These are both part of the HP security suite that lets you log in (to Windows and websites you've saved the passwords for) using the fingerprint reader on the palm rest. It also adds security questions you can use if you forget your password, turns on BitLocker full disk encryption and manages the recovery key.

Underside shot

Trust Circles is an encrypted cloud storage service (run for HP by CryptoMill to separate from the Box storage). The theft recovery tool is the familiar Computrace remote tracking service, which you need to subscribe to separately. Several of these options are already built into Windows, but it's certainly more convenient for a small business to have all this wrapped up in one friendly interface that walks you through everything. On the other hand, having USB drives blocked by the default settings doesn't do much for productivity and we ran into problems with some browser add-ons (like the on-demand Office 2013 apps) so it's not a security panacea.

HP has also added security to its BIOS. If it detects tampering by malware, it will refresh the BIOS from a secure copy and reboot. Again, that won't protect you from all attacks but it could mean the difference between getting back to work straight away and sending your laptop off to be fixed.


3D Mark 11: P766
Graphics Score 696
Physics Score 2783
Combined Score 577

Cinebench 11.5:
CPU performance: 2.47
OpenGL graphics performance 13.13fps

Battery Eater
3 hours 27 minutes

The dropped hinge and metallic grey-black styling of the HP EliteBook 820 conceals a reasonably powerful 1.6GHz Haswell Core i5 4200U CPU, with 8GB of RAM. What that gives you is great business performance. The 1366x768 screen and Intel HD Graphics 4400 mean this isn't a high-powered gaming system. To be sure, rendering was visibly slow in our 3D and graphics testing, but it's fine for everyday work in productivity software (including Photoshop) and movies, with reasonable sound – and plenty of volume – coming from the soundbar behind the keyboard.

Opening the case

Even if you don't take advantage of the Windows 8 licence included with the system, we'd suggest upgrading to IE 11 for performance improvements. Even the Intel graphics subsystem is fast enough to speed up web pages with hardware acceleration and the HP EliteBook 820 scored a very acceptable 9.2 on Microsoft's informal PirateMarrk benchmark for HTML5 rendering.

Innards shot

HP promises up to 12 hours' battery life for the EliteBook 820 G1, but that's with the higher-capacity battery slice. The standard battery we tested came in with a reasonable four to five hours of working time with Wi-Fi on and the screen set to full brightness (we'd expect that to increase by 30-60 minutes with Windows 8). Dim the screen to get longer battery life. In our run-down test with no power saving options and the screen on full brightness, we measured three hours and 27 minutes. And while it's not a tiny USB charger, the power brick is fairly small and neat, and delivers an impressively fast charge – you can get 25% charge back in about as many minutes.


HP isn't going to win a style prize for the EliteBook 820 G1, especially compared to sleek-looking hybrid notebooks from Lenovo or the VaporMag-coated Surface Pro 2. But for the business user, a laptop with all the ports you need that can keep going on the road is more important than high-fashion styling. HP's notebook fits in the same docking station as all the other current EliteBook models and lets you pick from a wide range of options. The company is betting its easy-to-crack-open notebook will hit the spot for users who want the familiar Windows 7 experience.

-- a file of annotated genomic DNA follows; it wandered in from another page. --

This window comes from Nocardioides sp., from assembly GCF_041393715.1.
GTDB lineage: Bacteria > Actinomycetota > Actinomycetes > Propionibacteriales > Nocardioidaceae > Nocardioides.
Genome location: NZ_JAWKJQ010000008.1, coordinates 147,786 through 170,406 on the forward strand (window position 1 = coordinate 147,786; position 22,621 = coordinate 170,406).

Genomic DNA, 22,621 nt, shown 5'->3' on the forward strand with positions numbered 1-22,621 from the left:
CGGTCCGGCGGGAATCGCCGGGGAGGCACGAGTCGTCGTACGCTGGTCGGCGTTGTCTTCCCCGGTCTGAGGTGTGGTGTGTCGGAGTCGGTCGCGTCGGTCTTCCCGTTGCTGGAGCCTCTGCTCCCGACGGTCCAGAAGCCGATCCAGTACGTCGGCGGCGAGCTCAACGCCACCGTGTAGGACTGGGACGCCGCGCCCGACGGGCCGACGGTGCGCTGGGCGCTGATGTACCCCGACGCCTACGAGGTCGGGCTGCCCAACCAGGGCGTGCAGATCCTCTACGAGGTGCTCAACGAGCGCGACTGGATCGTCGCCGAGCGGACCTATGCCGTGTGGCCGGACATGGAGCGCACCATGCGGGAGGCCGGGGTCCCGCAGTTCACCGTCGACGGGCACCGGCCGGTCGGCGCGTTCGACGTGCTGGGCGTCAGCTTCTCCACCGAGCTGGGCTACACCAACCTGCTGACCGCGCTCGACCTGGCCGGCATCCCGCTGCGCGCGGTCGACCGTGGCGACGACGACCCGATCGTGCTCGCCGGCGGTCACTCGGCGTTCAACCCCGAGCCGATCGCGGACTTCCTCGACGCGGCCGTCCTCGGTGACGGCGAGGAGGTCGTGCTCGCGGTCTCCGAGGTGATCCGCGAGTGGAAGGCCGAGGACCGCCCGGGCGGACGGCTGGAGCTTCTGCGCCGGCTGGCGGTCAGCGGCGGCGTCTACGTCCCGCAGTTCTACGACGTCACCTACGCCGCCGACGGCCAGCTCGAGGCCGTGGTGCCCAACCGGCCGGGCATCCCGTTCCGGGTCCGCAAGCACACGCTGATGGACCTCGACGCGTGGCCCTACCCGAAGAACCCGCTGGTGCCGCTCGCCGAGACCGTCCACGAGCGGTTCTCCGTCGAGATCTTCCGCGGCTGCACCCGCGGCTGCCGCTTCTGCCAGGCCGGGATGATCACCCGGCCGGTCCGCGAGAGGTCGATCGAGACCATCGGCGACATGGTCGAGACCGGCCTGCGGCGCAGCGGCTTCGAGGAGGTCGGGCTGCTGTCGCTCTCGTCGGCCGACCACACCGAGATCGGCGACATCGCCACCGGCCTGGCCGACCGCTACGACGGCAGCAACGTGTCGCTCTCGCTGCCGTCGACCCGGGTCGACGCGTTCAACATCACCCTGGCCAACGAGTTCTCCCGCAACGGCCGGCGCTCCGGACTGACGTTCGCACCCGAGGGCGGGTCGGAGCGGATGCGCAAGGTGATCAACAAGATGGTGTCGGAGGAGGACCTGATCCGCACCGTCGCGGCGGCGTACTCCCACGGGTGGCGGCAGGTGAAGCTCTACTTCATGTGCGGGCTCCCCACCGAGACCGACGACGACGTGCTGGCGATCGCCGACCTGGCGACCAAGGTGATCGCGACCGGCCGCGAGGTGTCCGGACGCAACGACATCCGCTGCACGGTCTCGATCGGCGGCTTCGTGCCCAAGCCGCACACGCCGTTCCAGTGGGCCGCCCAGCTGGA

We liked

On a business notebook you spend a lot of time typing, mousing around the screen and plugging in peripherals. The HP EliteBook 820 G1 has a great keyboard you can type accurately on with plenty of choice for clicking and swiping. The trackpad is smooth and the twin sets of buttons plus the trackpoint mean you're always in the right place to make a selection, no matter how big your hands are.

The backlit keyboard will come in handy when the lights dim for a presentation. And it's great to have enough USB ports and a full-sized Ethernet connection when you need it. Usually that means a boxier, blander notebook but HP manages to balance specs, features and a design that looks modern without trying to be too edgy. And it's great to get a system free of nagging 'free' software that only slows you down. The tools here are basic but useful – mostly.

We disliked

Although businesses will like this, we found the security defaults too restrictive. If you just need to get some work done and you can't read your USB drive, you're going to start turning off the security tools rather than tweaking them. And although there are plenty of other options you can pick, a touchscreen isn't one of them. If you're used to reaching up to scroll through web pages, you'll need to remember to keep your hands on the keyboard. If you need that full 12 hours of battery life, budget for the bigger battery.

Final verdict

There are some very nice touches on the HP EliteBook 820 G1, especially the way it fits an Ethernet port into something much thinner than many business travellers are used to. This isn't the brick you'd expect from a business-class notebook. The design isn't groundbreaking, but it still looks and feels good, especially with the backlit keyboard. And being able to snap off the back without needing any tools to change the battery, swap out the storage for an SSD or swap in new modules will make whoever fixes your business's PCs far happier.

It's not the cheapest business-grade notebook but it is good value if you need the sturdy, secure but still somewhat stylish option.